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Did you ever have the following situation: you need to store information, but a part of this information is well modeled with one type of database (in a very loose sense), and another part is well modeled with another type. Examples:

  • a set of files and additional information about each of them stored in a relational SQL database.
  • an OODB together with a triplestore.
  • two previously completely unrelated key/value data storage which must be integrated, but kept separated.

What do you think it's the best way to deal with this kind of situation? keep the two types of data separated, and write a software layer that keep them synchronized ? use only one kind of database, adapting one kind of data into the other (e.g. storing the file into the relational db as a blob, or storing the relational part in a hacked up file-based database on the disk)?

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up vote 1 down vote accepted

This kind of problem is known as federated database systems. I'd recommend reading the article on federated databases on wikipedia.

It's not an easy situation and the solutions to this problem depend a lot on how tight the data in your different "databases" is coupled/related and also on how similar the schema of the different "databases" is.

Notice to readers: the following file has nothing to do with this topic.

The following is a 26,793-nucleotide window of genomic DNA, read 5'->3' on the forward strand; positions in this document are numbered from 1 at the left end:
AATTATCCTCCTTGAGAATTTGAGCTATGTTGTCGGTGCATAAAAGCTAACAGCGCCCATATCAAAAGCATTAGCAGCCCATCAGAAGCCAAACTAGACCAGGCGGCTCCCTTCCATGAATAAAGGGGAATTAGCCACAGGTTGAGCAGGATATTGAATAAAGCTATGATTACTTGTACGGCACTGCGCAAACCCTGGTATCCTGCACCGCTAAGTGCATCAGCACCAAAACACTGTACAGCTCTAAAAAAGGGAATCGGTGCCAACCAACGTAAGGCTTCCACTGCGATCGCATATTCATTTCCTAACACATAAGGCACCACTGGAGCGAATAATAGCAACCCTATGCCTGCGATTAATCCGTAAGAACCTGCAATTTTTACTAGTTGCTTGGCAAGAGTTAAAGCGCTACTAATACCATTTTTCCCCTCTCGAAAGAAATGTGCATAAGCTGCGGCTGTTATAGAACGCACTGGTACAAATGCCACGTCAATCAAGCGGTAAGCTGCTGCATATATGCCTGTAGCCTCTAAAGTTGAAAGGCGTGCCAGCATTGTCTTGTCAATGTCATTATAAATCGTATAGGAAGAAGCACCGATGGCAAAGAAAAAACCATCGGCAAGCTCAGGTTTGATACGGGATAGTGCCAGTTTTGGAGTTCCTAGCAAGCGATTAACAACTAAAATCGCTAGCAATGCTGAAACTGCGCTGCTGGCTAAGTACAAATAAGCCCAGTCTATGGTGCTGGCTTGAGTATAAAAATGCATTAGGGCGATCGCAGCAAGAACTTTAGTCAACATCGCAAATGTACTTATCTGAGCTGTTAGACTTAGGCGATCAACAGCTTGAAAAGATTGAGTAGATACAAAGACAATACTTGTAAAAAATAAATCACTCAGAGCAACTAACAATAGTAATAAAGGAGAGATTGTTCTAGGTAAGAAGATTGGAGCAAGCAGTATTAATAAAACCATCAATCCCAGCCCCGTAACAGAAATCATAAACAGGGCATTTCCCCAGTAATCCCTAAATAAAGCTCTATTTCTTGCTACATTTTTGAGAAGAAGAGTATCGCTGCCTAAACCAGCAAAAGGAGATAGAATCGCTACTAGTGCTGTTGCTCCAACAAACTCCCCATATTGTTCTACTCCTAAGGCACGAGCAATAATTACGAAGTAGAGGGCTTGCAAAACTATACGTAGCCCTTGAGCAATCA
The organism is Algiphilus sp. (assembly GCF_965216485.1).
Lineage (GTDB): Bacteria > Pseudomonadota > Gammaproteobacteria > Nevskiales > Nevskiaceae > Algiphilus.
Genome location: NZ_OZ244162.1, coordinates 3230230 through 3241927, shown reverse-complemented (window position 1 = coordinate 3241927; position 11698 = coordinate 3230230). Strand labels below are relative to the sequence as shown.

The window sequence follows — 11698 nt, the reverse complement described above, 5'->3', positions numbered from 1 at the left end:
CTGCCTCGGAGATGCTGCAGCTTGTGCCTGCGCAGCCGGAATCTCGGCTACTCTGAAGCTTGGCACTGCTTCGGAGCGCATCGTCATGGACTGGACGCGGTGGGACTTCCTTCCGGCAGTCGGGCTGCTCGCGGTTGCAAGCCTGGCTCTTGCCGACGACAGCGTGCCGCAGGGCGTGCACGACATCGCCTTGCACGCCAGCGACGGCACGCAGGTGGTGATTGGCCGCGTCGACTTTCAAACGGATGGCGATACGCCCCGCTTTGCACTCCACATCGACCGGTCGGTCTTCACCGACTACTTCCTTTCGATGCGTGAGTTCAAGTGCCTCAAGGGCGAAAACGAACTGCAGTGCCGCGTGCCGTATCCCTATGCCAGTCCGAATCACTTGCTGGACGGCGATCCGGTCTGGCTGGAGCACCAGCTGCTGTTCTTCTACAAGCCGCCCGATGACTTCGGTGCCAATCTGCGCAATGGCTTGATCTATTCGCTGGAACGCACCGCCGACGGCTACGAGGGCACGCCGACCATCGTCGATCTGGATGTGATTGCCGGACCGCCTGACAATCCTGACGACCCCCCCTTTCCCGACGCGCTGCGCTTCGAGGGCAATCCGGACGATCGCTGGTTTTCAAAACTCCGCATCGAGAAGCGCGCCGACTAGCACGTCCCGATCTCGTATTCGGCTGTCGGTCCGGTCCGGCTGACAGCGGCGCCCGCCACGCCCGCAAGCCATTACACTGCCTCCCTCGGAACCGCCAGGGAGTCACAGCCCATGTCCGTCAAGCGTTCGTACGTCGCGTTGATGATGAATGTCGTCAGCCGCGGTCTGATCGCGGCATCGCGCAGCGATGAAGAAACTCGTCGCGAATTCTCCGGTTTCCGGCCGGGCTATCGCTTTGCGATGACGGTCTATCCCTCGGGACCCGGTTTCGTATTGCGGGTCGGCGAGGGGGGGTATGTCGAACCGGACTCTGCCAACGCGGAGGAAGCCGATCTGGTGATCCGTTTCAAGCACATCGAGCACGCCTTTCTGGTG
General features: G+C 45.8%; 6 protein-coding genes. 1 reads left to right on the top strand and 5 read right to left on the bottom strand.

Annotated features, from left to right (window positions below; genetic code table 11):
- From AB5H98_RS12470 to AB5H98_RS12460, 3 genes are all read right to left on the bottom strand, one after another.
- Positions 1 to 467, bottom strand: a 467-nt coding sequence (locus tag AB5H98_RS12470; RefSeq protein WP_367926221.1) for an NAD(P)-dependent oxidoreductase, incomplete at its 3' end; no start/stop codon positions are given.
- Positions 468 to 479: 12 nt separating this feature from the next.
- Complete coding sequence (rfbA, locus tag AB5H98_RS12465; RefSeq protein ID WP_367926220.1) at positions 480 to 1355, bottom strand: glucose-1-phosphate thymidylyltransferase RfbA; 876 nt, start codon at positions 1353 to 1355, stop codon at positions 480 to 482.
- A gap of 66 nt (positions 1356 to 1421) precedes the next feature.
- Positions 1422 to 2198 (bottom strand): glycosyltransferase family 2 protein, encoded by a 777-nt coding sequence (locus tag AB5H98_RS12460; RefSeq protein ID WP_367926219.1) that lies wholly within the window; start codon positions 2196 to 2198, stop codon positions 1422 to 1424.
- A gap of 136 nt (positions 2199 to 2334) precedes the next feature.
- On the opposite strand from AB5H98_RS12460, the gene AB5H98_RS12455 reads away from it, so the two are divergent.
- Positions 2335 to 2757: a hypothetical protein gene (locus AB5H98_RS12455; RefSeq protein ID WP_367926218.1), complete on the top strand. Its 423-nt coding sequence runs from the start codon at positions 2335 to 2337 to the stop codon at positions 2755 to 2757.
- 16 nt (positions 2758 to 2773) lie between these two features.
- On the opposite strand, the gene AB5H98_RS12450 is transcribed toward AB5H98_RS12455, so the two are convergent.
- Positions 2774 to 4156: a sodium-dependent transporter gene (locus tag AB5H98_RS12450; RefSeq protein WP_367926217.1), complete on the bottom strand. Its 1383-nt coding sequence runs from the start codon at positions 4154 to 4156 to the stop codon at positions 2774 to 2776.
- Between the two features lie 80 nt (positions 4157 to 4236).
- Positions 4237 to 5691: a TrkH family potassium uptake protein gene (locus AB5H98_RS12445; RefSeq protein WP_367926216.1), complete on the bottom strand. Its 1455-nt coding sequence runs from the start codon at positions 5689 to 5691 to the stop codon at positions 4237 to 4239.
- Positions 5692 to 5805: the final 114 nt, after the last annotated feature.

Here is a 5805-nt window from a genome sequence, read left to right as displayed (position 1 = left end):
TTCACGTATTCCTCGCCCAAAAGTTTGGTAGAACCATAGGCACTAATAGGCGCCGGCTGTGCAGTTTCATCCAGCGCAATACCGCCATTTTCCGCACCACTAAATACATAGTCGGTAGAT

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I don't think "merging" the two worlds would be a good thing (performance, manteinance and so on). First one is good for me, keep them separated and separate them from the business logic with a layer. Working with loosely coulped layer has many benefits. You could achieve this via design patters or by working with interfaces/abstract classes.

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You describe a problem solved by Virtual Database Engines (also referred to as Federated DBMS Engines).

I suspect the ideal situation for you is a Conceptual Layer that sits atop disparate logical sources which could be any combination of: relational dbms engines (behind ERP, CRM, HR, Accounting systems), web services, XML, etc..

Virtuoso (my company's product) handles this by allowing you to attach exernal/remote data sources associated with a myriad data representation formats (as per list above). It then allows you to use an EAV/CR model (e.g. RDF Graph Model) as the basis for a Conceptual Layer that is both concrete and the focus of all subsequent data interaction. This conceptual layer endows each Data item with an HTTP scheme based Identifier; thus, you only need an HTTP aware user agent as you commence exploring the rich conceptual graph that now fronts your disparate logical data sources.

What I describe above is basically what's commonly known today as: HTTP based Linked Data.




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I am right now in the process of combining a triplestore (via rdflib, backend mysql) with a legacy mysql db. Thanks for the pointers, I will dig into them. – Stefano Borini Nov 18 '09 at 7:10

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